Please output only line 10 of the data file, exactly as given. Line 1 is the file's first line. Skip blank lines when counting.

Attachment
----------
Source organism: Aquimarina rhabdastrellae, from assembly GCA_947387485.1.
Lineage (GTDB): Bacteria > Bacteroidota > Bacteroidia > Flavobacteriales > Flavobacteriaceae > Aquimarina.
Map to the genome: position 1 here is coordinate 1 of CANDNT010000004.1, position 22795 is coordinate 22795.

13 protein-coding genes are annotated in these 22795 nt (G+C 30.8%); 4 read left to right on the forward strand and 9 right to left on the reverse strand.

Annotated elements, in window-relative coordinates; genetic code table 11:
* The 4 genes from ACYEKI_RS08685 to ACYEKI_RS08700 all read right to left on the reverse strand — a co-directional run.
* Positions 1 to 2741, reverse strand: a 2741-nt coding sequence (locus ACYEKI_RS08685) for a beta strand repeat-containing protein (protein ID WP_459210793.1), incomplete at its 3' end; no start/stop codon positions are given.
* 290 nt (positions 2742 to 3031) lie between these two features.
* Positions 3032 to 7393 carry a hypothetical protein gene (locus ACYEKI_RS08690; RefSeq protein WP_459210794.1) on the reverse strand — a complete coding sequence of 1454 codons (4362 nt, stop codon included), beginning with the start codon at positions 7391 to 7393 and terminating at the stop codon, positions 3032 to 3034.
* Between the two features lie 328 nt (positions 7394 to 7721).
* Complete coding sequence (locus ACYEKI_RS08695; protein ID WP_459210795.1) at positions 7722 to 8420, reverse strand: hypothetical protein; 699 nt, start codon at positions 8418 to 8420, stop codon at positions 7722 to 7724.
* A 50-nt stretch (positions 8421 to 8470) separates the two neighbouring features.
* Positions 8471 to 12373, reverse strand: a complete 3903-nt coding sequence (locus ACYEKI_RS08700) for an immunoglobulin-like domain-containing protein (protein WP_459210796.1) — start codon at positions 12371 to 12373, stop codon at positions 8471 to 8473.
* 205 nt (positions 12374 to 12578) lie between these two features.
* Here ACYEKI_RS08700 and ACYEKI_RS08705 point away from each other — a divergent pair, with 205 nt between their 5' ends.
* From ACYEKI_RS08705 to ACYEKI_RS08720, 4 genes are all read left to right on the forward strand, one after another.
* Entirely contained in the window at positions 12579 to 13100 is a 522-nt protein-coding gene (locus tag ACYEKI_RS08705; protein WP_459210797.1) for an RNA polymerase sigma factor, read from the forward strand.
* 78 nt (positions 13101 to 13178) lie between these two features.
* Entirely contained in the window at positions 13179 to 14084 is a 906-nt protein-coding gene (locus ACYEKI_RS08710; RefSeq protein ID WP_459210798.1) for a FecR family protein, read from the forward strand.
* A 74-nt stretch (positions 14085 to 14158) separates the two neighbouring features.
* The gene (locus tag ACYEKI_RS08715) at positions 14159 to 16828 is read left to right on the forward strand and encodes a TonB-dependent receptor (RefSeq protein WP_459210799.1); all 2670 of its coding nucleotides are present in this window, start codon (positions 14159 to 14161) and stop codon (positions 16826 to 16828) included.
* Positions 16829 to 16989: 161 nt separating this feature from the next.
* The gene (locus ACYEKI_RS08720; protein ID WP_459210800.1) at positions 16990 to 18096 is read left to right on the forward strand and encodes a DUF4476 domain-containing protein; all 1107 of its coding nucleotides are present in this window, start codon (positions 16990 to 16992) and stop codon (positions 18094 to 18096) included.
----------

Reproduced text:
* Between the two features lie 328 nt (positions 7394 to 7721).